April 7, 2005 |
Fruit smoothies with caffeine? Great idea! But does the caffeine concept make Jamba Juice jittery? Jamba has introduced a new line of beverages that have one thing in common: natural caffeine. But for some reason the company has decided to label it Jamba Energy, a curious name since all fruit drinks provide energy. For that wacky high caffeine provides, you'd expect a more zany, in-your-face name to attract caffeine lovers and steer away those poor souls leery of its addictive qualities.
HOME & GARDEN
January 20, 2001 |
Question: How do you make tea from the Camellia sinensis bush? G.D., Santa Ana Answer: Tea is made only from the bush's flush of new-growth shoots, which regularly appear year-round. There are three main kinds of regular (not herbal) teas: black, oolong and green. These are not products of different bushes but of different processing methods. For black tea, leaves are spread on shelves (withering racks), where air circulates around them to remove moisture, leaving them soft and flexible.
January 4, 1990 |
Eat your tomatoes. The red globes are rich in a compound that Johns Hopkins University researchers have found lacking in people most apt to develop pancreatic cancer. The malignancy is especially virulent, killing 22,000 Americans yearly. The investigators examined blood samples collected 10 years ago from 26,000 people. The scientists were searching for clues that might identify those most likely to later develop cancer of the pancreas.
April 30, 2006 |
FOR some coffee drinkers, Starbucks is an addiction. But for an elite class of "javanistas" the Seattle-based company -- which helped bring beverages like "the soy caramel macchiato" and "a half-caf caffe misto"" to the American palate -- is an obsession. These usually overcaffeinated folks can be found coffee-talking online at Starbucksgossip.com. With its mission to "monitor America's favorite drug dealer," the blog was created in August 2004 by Evanston, Ill.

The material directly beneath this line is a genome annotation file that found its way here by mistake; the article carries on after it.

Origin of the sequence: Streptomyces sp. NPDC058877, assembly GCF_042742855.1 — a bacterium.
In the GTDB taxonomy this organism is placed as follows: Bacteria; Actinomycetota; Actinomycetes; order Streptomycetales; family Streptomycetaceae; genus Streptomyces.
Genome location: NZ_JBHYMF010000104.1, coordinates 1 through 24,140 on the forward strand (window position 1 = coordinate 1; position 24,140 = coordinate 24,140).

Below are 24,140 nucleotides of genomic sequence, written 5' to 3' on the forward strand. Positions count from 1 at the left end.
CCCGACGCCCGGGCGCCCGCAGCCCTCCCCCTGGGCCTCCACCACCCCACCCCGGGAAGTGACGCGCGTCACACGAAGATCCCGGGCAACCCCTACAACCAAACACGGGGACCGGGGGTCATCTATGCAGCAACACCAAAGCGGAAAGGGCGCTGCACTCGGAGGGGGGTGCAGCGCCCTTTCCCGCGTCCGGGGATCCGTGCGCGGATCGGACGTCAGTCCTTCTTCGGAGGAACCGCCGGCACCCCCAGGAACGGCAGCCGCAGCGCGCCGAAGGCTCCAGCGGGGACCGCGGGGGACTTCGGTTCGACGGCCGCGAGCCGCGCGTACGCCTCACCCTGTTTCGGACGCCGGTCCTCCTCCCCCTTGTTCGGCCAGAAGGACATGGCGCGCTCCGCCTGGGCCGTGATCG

April 17, 2002 |
I spent part of my childhood in Kamakura, Japan, living with my grandmother in a house that had a traditional tearoom. Kamakura is a town near Tokyo that dates from the 12th century and where Zen Buddhism flourished. The monks, who drank tea to combat drowsiness during meditation, popularized the practice of the formal tearoom, and later they developed it into an aesthetic and philosophical ritual that eventually evolved into the tea ceremony.
December 28, 2010 |
There’s a lot of bad buzz out there about belly fat, and most of it's true. Now researchers in Virginia say they may have found an enzyme in belly fat that accounts for the increased risk of diabetes and heart disease. A team from the Eastern Virginia Medical School and others are studying how enzymes known as lipoxygenase work and what drugs could be developed to target these enzymes. This Newport News Daily Press story gives the details. Meanwhile, other studies have linked belly fat to osteoporosis and early death . How to get rid of it?
February 5, 2004 |
Cut out pasta? Sure. But cocktail hour? Some things are sacred. Bartenders -- catering to the masses of Atkins, South Beach and Zone dieters prohibited from ingesting too many sugars and starches -- are retooling their concoctions. Sweet mixers and simple syrup are out; green tea and sugar substitutes are golden.
January 9, 2012 |
If losing weight was one of your New Year's resolutions, you might already be growing weary of counting calories and working out. Wouldn't it be great if you could slim down without so much effort? Anyone looking for a shortcut to weight loss might be tempted to try one of many supplements that claim to burn fat and boost metabolism. These products often contain a not-especially-exotic ingredient that's already a staple of the American lifestyle: caffeine. The morning coffee drinkers at Dunkin' Donuts notwithstanding, caffeine has a strong reputation as a weight-loss aid. The stimulant is one of the key ingredients of Zantrex-3, the popular weight-loss supplement from Zoller Laboratories, based in Salt Lake City.
February 24, 2003 |
When Americans drink tea, it's usually black tea, often iced (and in the South, sugared). Many of the recent studies on tea, however, have been done on green tea, served hot, the kind favored in Asia. No one knows for sure whether tea type makes a difference when it comes to health, but experts say all kinds of teas from the Camellia sinensis plant probably have some health benefits.